New York University is among a long list of sites for research where evidence of oral-systemic health is consistently unraveled a bit more, year after year. Scientists at NYU believe that periodontal disease (gum disease) can increase the risk of lowered cognitive function in the elderly (commonly seen in Alzheimer’s disease patients). Much evidence has been uncovered throughout several years linking periodontal infection to a multitude of health issues which are most often seen in later years of life– heart disease, diabetes, strokes. Encinitas dentist, Dr. Ann Kania, will explain the details of a particular NYU research study which pinpoints gum inflammation having a link to brain inflammation.
Alzheimer’s and Gum Disease
Dr. Angela Kamer was an Assistant Professor of Periodontology & Implant Dentistry at NYU when the research took place. Dr. Kamer led a research team in examining over 20 years of collected data supporting a clear potential link between gum disease and Alzheimer’s . “The research suggests that cognitively normal subjects with periodontal inflammation are at an increased risk of lower cognitive function compared to cognitively normal subjects with little or no periodontal inflammation,” says Dr. Kamer. This research is backed up by studies, including another led by Dr. Kamer back in 2008. The plasma of subjects with Alzheimer’s disease was viewed for various properties. Data showed that these patients had a higher level of inflammatory molecules and antibodies associated with periodontal bacteria.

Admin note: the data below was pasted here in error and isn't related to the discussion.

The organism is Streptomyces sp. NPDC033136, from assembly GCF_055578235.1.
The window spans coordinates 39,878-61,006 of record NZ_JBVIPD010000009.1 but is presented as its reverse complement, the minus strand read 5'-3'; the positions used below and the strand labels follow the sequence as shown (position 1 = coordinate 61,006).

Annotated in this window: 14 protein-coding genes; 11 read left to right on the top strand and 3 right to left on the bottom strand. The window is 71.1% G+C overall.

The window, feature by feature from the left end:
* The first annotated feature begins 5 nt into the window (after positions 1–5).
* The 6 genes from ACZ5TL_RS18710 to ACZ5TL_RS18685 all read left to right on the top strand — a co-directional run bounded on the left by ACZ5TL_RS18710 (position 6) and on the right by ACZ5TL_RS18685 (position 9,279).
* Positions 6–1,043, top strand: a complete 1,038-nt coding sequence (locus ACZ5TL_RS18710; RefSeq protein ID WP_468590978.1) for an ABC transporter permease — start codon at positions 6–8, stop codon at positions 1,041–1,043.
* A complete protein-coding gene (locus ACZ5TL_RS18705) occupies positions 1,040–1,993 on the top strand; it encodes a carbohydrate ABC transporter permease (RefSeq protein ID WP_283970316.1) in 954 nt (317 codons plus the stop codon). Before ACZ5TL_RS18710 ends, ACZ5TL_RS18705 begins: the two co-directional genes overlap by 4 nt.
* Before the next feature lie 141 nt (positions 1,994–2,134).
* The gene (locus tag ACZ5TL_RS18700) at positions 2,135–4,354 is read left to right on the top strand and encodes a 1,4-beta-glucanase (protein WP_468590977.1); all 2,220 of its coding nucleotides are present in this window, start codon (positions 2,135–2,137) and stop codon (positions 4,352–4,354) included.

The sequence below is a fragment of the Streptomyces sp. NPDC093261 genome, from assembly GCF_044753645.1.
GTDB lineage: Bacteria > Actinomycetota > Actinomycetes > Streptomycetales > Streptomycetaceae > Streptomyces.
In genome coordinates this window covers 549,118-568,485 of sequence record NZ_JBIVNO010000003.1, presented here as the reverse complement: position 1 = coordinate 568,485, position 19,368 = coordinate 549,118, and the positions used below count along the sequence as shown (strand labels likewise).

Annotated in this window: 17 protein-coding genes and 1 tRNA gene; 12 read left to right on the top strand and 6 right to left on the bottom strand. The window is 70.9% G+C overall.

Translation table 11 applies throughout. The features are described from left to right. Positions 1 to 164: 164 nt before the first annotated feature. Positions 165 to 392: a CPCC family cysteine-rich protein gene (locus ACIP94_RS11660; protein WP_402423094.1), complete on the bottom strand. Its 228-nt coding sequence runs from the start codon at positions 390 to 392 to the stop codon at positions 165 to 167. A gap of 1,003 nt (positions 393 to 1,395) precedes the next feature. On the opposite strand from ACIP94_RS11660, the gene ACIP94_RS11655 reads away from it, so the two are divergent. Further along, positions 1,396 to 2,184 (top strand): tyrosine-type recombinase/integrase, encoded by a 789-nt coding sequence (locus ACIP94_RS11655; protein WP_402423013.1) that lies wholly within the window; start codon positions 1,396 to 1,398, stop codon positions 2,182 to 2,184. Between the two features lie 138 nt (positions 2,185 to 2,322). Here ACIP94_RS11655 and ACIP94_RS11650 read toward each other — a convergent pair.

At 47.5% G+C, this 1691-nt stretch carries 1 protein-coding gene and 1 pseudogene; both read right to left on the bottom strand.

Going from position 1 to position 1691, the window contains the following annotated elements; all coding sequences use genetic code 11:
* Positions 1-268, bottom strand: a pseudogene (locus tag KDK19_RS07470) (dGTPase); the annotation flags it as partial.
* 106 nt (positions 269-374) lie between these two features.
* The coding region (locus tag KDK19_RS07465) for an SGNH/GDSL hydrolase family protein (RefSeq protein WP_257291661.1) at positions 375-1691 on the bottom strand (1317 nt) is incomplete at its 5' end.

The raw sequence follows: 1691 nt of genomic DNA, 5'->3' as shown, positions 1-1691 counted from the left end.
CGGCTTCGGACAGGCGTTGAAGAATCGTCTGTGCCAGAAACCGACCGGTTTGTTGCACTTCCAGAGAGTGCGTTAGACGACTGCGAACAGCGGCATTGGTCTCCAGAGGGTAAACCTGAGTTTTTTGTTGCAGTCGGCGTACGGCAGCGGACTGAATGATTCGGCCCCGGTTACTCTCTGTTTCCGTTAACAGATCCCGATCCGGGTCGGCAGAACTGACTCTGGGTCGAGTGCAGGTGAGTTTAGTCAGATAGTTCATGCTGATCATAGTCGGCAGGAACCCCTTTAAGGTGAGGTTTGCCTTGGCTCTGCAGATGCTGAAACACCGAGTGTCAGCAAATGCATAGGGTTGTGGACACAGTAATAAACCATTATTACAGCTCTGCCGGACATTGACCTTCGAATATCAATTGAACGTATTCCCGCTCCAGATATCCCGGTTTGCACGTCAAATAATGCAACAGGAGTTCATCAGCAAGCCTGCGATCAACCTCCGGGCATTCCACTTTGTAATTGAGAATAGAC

Details of the Study
The Glostrop Aging study data was used by Dr. Kamer’s research team in order to come up with a hypothesis. Periodontal inflammation as a catalyst for lowered cognitive function was studied in 152 Danish men and women over the age of 70. The Glostrop Aging study focused on medical, social, psychological, and oral health over two decades. The scientists used adult IQ tests to compare cognitive function from one volunteer to the next. Periodontal inflammation was strongly linked to lower scores on these cognitive tests. Dr. Kamer presented her team’s findings at the 2010 annual meeting of the International Association for Dental Research in Barcelona, Spain, providing even more data for future research to build on.
Comprehensive Dentistry Services from Encinitas Dentist
Are you overdue for a dental checkup? Are you concerned with unusual dental symptoms? You can contact Dr. Kania at our Encinitas periodontal care office by calling (706) 642-0711. We serve patients from Encinitas, San Diego, Rancho Santa Fe, Del Mar, La Costa, and the neighboring communities.